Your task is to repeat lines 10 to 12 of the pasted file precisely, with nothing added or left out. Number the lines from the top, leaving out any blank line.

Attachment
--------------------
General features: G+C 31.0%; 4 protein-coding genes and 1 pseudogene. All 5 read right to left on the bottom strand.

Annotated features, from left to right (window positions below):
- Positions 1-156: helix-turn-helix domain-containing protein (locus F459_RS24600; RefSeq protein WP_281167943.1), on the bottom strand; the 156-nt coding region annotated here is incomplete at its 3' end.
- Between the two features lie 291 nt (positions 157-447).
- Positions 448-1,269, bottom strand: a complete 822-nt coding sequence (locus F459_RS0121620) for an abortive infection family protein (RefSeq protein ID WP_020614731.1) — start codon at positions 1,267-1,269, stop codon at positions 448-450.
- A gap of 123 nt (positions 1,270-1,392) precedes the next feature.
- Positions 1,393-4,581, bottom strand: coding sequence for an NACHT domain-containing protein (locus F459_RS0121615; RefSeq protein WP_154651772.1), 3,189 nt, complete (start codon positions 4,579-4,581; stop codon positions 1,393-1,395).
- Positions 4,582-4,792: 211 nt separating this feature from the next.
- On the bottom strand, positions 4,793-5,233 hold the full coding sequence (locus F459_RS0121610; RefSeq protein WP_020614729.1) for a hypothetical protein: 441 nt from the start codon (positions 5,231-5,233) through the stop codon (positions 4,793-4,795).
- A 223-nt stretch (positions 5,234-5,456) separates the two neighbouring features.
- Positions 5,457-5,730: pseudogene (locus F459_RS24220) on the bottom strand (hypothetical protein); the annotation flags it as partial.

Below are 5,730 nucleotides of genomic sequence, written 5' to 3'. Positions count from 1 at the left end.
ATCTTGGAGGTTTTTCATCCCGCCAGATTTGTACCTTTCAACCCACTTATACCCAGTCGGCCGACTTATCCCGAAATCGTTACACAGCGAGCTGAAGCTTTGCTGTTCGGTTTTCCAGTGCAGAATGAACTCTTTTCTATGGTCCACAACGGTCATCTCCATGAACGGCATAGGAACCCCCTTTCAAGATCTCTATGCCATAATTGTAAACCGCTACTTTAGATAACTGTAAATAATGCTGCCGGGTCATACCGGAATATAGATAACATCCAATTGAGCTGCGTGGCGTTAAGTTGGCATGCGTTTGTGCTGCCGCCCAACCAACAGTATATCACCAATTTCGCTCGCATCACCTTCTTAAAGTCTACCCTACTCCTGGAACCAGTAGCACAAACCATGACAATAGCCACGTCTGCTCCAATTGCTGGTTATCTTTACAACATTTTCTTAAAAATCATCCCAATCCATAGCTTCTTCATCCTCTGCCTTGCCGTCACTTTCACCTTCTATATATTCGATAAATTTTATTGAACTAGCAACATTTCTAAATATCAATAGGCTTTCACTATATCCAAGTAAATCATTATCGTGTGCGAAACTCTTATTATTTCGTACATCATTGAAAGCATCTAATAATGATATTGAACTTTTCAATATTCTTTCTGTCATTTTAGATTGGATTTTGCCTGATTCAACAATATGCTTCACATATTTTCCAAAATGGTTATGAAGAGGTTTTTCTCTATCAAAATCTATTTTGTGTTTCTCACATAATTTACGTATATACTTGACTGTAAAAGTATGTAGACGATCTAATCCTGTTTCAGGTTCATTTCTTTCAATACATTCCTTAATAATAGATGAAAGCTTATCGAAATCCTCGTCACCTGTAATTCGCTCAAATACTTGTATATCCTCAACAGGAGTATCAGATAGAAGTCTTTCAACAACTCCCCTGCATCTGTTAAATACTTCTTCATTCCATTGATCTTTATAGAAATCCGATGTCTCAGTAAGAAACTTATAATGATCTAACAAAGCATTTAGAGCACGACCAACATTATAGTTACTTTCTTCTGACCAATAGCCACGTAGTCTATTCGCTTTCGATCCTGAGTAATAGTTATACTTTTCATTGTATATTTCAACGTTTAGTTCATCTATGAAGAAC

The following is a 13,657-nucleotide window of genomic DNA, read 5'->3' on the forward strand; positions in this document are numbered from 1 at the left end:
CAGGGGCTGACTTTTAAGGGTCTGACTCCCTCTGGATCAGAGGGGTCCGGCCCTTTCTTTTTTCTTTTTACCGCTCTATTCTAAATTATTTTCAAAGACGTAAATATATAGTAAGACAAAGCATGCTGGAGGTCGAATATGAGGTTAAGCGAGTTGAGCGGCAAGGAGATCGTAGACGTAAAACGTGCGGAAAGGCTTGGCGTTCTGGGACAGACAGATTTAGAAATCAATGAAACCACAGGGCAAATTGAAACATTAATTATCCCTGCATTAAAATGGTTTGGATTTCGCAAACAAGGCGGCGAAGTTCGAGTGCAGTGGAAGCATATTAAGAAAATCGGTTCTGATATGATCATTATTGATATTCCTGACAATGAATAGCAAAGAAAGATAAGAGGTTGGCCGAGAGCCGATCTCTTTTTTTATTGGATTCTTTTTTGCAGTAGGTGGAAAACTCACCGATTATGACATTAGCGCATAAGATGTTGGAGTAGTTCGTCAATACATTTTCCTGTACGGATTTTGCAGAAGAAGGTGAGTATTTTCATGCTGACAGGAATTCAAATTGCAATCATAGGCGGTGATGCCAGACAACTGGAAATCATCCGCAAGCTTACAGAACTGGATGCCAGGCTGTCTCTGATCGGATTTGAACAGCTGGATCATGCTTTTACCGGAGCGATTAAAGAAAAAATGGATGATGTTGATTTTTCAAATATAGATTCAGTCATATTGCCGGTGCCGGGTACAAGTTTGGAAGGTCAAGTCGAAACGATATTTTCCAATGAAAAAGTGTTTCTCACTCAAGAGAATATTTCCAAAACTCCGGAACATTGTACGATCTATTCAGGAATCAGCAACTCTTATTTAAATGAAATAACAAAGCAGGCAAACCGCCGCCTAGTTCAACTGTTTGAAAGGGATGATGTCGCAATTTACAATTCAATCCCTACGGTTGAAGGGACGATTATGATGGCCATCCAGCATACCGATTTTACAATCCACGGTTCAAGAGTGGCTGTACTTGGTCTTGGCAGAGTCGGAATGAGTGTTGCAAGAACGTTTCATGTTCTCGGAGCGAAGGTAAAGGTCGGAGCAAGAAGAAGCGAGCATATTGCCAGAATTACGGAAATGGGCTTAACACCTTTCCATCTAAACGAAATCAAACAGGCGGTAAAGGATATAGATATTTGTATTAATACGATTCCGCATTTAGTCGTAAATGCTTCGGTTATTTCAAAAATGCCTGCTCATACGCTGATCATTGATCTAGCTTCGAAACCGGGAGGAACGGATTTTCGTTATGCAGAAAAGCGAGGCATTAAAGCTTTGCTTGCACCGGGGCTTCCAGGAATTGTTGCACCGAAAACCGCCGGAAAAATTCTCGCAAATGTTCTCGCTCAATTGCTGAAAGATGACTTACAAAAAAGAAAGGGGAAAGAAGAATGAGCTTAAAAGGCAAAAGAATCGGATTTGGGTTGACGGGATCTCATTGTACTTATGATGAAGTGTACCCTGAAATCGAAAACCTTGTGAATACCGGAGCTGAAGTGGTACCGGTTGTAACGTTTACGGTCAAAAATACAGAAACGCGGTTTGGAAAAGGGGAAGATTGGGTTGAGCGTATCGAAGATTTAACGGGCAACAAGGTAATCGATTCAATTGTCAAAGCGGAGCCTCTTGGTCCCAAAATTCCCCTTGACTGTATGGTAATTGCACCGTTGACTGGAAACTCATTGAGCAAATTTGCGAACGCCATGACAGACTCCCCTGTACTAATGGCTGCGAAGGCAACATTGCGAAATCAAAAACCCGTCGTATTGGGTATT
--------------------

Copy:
- A 223-nt stretch (positions 5,234-5,456) separates the two neighbouring features.
- Positions 5,457-5,730: pseudogene (locus F459_RS24220) on the bottom strand (hypothetical protein); the annotation flags it as partial.

Below are 5,730 nucleotides of genomic sequence, written 5' to 3'. Positions count from 1 at the left end.